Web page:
Dogs are living many times longer than they had in the past. This is due to numerous reasons, advancements in medical technologies, the availability of pet health information, dogs living inside homes rather than outside and people taking better care of their pets in general. In the past dogs often times died due to common illnesses or accidents but now, due to their longer lifespans, dogs now face a new range of medical issues with one of those being cancer.
What is cancer?
Cancer is when abnormal cells multiply uncontrollably inside your pets body. Cancer may be either benign or malignant. Benign cancer is when the cancer does not invade nearby tissues staying in a particular area. Benign tumors can still be dangerous though if they press on nerves or blood vessels. A malignant tumor is cancer that invades nearby tissue through lymph or blood systems thus spreading throughout the body. Cancer will develop in 50% of dogs over age 10. These cancer rates are due to a number of factors including breed type. Inbred populations, such as those of purebreds, are often at higher risk of cancer than mixed-breed dogs. This is due to the fact that when you inbreed you don’t know what negative traits are being inherited including dispositions towards developing cancer. Dogs can develop many types of cancers including tumors on the skin. The most common skin tumor in dogs is mast cell tumors.
Mast Cell Tumors
Mast cell tumors are a skin and soft tissue cancer that occur in places such as the respiratory tract and intestines. These sorts of tumors make up 20% of all skin tumors in canines. The mast cells are part of the immune system and thus can cause complications if damaged or removed as the immune system is your dogs defense against illness. Any breed at any age can develop these types of tumors although certain breeds have a propensity to develop this type of cancer. Breeds such as those that have short wide heads like bulldogs, pugs, boxers, and terriers. It’s still hard to determine what causes most cancers. It is believed to perhaps be viral or a combination of environmental and hereditary factors. This tumor is not found in humans so there is less information for veterinarians to reference. Symptoms of mast cell tumors include blood in the stool, duodenal ulcers, vomiting, and bumps on or under the skin. Vets use a grading system to describe how likely a tumor is to be malignant. Grade I inhabit the skin and are considered benign, Grade II grow a little underneath the skin and could possibly be malignant, and Grade III which have aggressively invaded deep below the skin. There are multiple ways mast cell tumors are treated such as surgical removal where the tumor is removed carefully. Other forms of treatment include radiation and chemotherapy. Chemotherapy involves the usage of anti-cancer drugs such as corticosteroids, vinblastine, and lomustine. For mast cell tumors there has been a drug specifically developed to treat this type of cancer, a tyrosine kinase inhibitor named Palladia.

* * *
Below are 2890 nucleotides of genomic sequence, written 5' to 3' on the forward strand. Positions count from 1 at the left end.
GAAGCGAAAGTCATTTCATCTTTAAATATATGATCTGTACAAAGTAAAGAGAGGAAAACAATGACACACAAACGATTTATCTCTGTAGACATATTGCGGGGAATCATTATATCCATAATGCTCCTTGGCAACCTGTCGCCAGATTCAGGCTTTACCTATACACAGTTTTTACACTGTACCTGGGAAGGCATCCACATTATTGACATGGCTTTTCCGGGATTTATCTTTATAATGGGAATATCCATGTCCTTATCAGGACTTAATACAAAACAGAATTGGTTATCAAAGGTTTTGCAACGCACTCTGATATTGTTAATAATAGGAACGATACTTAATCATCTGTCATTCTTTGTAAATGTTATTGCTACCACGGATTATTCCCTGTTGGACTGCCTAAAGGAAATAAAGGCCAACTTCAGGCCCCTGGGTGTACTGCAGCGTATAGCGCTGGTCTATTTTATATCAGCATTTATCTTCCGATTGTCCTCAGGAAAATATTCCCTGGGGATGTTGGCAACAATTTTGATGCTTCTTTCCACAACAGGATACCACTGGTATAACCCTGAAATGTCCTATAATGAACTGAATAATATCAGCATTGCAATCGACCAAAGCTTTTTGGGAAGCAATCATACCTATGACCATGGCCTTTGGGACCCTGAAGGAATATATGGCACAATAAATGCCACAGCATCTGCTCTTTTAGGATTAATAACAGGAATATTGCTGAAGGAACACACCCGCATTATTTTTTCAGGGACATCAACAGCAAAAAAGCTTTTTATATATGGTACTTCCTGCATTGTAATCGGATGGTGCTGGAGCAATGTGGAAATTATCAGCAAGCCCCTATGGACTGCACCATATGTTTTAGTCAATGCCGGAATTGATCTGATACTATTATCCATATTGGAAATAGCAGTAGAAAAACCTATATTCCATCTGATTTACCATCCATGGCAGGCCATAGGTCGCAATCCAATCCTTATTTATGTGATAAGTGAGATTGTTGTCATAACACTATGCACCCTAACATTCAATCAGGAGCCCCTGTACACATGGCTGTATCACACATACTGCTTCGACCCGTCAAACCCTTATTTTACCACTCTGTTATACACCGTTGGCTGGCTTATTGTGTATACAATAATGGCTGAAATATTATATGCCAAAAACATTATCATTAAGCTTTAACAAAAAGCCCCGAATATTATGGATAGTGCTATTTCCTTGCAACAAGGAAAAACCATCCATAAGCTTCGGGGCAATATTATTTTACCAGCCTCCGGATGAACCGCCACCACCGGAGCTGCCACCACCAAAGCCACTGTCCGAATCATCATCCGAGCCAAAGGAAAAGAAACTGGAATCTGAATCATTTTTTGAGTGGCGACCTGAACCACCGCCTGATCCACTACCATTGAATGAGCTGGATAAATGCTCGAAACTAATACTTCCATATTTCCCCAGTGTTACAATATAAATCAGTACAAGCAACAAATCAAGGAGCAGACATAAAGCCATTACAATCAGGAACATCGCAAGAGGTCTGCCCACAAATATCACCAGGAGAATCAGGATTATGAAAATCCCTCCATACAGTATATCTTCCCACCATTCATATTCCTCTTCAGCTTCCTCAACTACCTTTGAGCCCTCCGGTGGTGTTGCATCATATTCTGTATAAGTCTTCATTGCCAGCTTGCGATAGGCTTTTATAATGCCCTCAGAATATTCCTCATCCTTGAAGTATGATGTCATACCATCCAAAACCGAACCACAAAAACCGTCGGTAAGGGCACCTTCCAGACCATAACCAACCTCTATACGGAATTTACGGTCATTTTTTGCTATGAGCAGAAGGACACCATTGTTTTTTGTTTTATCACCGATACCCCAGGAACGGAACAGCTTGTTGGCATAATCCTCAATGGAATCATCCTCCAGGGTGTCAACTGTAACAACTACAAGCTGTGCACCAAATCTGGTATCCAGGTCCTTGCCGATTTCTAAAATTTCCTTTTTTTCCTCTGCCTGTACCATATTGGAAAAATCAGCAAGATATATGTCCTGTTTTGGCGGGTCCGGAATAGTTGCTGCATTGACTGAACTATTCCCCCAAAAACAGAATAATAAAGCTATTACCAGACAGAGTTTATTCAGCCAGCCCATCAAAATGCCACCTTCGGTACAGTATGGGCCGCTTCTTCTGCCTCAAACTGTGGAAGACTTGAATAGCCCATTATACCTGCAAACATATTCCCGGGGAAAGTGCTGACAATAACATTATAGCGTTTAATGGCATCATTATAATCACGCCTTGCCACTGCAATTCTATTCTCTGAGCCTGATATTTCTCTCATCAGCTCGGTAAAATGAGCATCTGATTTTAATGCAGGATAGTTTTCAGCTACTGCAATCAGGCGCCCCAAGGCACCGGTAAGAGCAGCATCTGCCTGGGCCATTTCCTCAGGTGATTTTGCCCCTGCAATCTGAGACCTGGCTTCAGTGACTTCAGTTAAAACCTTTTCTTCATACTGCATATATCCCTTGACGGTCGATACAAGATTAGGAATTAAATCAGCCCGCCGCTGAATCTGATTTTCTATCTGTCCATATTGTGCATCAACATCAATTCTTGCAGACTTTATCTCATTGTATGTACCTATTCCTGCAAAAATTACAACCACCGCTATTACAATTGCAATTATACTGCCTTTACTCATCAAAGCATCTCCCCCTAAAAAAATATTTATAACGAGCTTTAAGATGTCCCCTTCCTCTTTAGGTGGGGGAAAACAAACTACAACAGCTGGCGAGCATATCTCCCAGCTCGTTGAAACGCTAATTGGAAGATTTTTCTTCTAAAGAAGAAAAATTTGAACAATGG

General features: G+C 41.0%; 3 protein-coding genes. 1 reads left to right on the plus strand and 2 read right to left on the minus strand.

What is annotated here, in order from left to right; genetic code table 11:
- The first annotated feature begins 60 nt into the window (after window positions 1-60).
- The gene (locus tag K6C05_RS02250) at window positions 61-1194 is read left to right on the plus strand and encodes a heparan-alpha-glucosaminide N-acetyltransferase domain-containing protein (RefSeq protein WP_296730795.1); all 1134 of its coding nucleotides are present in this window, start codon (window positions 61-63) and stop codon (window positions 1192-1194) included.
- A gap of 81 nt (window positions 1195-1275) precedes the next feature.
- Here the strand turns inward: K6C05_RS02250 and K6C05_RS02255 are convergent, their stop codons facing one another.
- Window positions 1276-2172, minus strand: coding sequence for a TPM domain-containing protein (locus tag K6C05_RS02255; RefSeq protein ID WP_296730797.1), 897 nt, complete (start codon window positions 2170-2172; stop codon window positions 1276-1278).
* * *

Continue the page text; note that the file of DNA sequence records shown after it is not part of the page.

Palladia is the first FDA approved cancer treatment drug for canines. Palladia is an anti-cancer medication indicated for the treatment of grade II or grade III mast cell tumors. Most cancers in dogs are treated using human medicines, Palladia was specially formulated for the treatment of mast cell tumors in canines. Utilizing its tyrosine kinase inhibiting properties, Palladia has anti-tumor and anti-angiogenic properties which work to combat the tumor itself killing cancer cells and shutting off blood to the tumor. A staggering 42.8% of dogs showed responses to Palladia with at least a 30% reduction in tumor size.
Although treatments do exist for mast cell tumors in canines it is also important to remain positive and support your dog through these harsh times. The psychological well being of you and your dog is an important factor as well as the treatment in overcoming these obstacles.
If you have any questions about Palladia or if you think your dog may have cancer please contact your veterianarian.